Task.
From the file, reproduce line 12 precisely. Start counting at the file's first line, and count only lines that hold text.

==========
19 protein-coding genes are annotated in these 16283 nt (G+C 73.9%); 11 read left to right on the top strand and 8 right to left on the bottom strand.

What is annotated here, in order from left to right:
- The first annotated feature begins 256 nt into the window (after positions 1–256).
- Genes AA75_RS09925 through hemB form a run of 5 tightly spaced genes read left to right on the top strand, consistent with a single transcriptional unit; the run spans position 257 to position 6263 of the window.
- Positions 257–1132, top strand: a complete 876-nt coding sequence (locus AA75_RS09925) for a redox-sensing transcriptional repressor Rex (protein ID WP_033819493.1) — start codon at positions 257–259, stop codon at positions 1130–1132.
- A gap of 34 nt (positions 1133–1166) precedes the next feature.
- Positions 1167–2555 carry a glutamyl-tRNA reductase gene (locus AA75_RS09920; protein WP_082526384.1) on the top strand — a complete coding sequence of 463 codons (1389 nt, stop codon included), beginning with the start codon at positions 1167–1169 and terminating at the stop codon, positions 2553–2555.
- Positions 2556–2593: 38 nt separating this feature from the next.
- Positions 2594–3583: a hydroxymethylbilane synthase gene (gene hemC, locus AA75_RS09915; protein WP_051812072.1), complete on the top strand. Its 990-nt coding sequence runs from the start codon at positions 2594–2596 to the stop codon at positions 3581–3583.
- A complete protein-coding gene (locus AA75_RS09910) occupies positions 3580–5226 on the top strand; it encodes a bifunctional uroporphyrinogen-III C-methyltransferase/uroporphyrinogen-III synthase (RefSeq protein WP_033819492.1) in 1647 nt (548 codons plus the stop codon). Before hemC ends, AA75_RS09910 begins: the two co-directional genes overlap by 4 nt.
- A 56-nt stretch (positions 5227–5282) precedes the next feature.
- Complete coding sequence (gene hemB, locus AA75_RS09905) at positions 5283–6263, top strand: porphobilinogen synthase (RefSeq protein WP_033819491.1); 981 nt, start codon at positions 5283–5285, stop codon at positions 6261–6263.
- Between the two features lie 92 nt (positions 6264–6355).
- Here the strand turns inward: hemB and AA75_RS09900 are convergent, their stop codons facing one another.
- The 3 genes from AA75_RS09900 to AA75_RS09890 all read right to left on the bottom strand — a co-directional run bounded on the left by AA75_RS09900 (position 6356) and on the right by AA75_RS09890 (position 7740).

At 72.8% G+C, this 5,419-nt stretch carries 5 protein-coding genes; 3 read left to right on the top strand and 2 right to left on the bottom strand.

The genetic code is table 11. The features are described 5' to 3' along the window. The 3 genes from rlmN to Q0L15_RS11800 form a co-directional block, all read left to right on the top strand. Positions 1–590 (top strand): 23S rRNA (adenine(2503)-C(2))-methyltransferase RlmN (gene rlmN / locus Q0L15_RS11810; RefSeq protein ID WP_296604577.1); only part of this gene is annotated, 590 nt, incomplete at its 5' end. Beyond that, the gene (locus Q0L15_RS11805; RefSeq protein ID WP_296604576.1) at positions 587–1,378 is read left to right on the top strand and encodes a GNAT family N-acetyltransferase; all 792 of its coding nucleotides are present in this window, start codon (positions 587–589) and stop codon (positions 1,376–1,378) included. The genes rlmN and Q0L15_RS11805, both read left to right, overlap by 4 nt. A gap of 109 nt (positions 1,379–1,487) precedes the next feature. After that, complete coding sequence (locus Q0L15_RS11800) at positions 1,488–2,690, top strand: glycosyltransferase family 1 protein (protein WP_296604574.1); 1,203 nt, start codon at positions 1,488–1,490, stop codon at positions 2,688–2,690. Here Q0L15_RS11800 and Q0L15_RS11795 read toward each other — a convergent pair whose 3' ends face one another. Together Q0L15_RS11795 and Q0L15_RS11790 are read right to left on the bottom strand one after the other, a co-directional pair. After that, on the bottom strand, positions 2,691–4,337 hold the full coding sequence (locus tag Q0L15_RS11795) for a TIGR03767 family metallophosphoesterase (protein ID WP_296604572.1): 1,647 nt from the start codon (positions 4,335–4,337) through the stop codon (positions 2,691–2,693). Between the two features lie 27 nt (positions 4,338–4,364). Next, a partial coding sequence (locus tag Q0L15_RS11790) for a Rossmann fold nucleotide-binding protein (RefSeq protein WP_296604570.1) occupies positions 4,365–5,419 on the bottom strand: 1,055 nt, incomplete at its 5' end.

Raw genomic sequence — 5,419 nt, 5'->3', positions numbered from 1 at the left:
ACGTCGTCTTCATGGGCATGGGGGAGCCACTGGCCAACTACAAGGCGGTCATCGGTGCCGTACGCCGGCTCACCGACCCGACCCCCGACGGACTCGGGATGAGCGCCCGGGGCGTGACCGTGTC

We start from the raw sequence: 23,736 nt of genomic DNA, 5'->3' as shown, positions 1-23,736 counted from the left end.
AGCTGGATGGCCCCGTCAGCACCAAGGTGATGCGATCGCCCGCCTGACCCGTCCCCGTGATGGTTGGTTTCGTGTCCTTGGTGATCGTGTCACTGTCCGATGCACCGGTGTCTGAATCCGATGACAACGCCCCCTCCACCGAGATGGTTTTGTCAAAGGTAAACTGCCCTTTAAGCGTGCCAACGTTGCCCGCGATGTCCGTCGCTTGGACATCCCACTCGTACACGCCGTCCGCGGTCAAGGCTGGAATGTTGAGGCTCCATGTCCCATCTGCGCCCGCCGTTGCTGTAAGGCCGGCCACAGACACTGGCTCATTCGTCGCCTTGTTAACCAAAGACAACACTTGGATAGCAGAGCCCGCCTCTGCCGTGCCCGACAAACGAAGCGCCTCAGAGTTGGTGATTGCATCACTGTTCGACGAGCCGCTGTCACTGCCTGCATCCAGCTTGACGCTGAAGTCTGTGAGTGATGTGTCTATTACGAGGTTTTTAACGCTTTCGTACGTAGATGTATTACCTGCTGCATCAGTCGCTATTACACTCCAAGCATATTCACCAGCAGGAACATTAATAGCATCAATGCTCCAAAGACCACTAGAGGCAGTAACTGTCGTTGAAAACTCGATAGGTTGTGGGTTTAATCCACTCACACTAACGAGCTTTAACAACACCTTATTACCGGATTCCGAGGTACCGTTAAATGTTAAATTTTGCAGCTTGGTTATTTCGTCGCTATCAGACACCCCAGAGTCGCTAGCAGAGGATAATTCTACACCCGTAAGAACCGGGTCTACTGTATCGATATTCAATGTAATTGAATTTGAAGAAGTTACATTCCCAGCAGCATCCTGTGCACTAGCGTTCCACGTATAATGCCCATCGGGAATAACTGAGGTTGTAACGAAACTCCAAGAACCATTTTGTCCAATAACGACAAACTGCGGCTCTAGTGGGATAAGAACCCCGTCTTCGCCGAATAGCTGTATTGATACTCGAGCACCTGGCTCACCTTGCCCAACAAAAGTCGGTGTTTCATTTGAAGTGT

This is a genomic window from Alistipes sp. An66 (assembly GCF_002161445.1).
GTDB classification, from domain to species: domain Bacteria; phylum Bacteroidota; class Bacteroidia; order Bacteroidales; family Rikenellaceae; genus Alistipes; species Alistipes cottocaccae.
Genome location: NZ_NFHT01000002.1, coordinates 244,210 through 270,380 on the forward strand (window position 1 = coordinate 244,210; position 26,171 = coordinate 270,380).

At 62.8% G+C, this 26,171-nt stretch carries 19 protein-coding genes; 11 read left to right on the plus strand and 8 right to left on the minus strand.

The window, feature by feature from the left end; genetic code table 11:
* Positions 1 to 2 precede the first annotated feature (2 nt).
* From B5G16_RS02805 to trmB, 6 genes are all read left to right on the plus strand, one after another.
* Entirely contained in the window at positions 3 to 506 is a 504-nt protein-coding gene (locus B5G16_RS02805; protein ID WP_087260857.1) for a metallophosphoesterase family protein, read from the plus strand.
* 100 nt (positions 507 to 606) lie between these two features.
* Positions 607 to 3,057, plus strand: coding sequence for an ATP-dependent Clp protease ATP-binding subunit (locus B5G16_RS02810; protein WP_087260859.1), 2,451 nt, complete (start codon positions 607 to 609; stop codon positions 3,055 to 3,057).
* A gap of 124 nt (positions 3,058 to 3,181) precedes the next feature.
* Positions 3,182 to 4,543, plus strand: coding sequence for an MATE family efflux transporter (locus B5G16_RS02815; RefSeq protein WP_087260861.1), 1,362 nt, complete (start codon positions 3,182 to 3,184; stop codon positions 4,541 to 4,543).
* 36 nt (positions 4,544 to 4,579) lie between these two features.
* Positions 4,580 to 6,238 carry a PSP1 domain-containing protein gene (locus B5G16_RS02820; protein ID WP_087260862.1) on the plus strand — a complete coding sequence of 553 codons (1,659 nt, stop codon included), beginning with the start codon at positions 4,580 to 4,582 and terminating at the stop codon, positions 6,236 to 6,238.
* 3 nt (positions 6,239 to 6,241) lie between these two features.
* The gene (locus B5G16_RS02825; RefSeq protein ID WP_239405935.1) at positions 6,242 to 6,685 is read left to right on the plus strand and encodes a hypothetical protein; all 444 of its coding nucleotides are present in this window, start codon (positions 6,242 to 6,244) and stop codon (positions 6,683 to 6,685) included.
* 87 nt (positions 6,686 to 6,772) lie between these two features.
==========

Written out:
- Complete coding sequence (gene hemB, locus AA75_RS09905) at positions 5283–6263, top strand: porphobilinogen synthase (RefSeq protein WP_033819491.1); 981 nt, start codon at positions 5283–5285, stop codon at positions 6261–6263.